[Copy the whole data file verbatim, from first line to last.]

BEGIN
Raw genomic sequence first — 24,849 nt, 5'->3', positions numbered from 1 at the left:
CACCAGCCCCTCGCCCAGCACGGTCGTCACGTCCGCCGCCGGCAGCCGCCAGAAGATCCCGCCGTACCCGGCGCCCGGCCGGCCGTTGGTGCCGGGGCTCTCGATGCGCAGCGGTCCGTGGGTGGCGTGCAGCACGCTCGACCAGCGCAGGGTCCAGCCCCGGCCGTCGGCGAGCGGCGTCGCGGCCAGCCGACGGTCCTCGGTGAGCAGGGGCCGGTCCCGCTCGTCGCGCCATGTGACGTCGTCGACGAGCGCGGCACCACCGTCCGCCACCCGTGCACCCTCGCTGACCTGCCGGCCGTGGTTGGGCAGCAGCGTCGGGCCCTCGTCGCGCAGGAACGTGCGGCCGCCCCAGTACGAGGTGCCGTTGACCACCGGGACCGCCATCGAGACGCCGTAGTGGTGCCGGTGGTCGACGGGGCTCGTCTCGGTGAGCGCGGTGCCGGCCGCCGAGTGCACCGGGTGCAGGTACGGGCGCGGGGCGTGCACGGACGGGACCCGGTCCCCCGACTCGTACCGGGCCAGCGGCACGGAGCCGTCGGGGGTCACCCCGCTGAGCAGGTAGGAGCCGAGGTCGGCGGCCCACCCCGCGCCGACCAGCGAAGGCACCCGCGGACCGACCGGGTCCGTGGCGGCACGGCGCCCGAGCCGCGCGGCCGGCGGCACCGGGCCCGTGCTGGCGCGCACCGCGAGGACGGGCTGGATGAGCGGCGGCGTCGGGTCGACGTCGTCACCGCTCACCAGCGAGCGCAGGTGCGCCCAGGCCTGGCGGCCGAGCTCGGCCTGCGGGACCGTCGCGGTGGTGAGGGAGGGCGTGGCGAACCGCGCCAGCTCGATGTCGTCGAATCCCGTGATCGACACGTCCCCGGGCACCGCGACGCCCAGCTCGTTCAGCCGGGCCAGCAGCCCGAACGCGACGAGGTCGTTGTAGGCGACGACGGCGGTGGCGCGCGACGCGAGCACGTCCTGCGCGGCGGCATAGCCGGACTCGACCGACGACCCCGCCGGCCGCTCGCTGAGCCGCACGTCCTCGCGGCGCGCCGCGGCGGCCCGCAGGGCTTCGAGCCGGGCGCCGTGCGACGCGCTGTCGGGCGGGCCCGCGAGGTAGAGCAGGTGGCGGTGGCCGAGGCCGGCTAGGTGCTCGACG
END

Raw genomic sequence first — 24,849 nt, 5'->3', positions numbered from 1 at the left:
CACCAGCCCCTCGCCCAGCACGGTCGTCACGTCCGCCGCCGGCAGCCGCCAGAAGATCCCGCCGTACCCGGCGCCCGGCCGGCCGTTGGTGCCGGGGCTCTCGATGCGCAGCGGTCCGTGGGTGGCGTGCAGCACGCTCGACCAGCGCAGGGTCCAGCCCCGGCCGTCGGCGAGCGGCGTCGCGGCCAGCCGACGGTCCTCGGTGAGCAGGGGCCGGTCCCGCTCGTCGCGCCATGTGACGTCGTCGACGAGCGCGGCACCACCGTCCGCCACCCGTGCACCCTCGCTGACCTGCCGGCCGTGGTTGGGCAGCAGCGTCGGGCCCTCGTCGCGCAGGAACGTGCGGCCGCCCCAGTACGAGGTGCCGTTGACCACCGGGACCGCCATCGAGACGCCGTAGTGGTGCCGGTGGTCGACGGGGCTCGTCTCGGTGAGCGCGGTGCCGGCCGCCGAGTGCACCGGGTGCAGGTACGGGCGCGGGGCGTGCACGGACGGGACCCGGTCCCCCGACTCGTACCGGGCCAGCGGCACGGAGCCGTCGGGGGTCACCCCGCTGAGCAGGTAGGAGCCGAGGTCGGCGGCCCACCCCGCGCCGACCAGCGAAGGCACCCGCGGACCGACCGGGTCCGTGGCGGCACGGCGCCCGAGCCGCGCGGCCGGCGGCACCGGGCCCGTGCTGGCGCGCACCGCGAGGACGGGCTGGATGAGCGGCGGCGTCGGGTCGACGTCGTCACCGCTCACCAGCGAGCGCAGGTGCGCCCAGGCCTGGCGGCCGAGCTCGGCCTGCGGGACCGTCGCGGTGGTGAGGGAGGGCGTGGCGAACCGCGCCAGCTCGATGTCGTCGAATCCCGTGATCGACACGTCCCCGGGCACCGCGACGCCCAGCTCGTTCAGCCGGGCCAGCAGCCCGAACGCGACGAGGTCGTTGTAGGCGACGACGGCGGTGGCGCGCGACGCGAGCACGTCCTGCGCGGCGGCATAGCCGGACTCGACCGACGACCCCGCCGGCCGCTCGCTGAGCCGCACGTCCTCGCGGCGCGCCGCGGCGGCCCGCAGGGCTTCGAGCCGGGCGCCGTGCGACGCGCTGTCGGGCGGGCCCGCGAGGTAGAGCAGGTGGCGGTGGCCGAGGCCGGCTAGGTGCTCGACG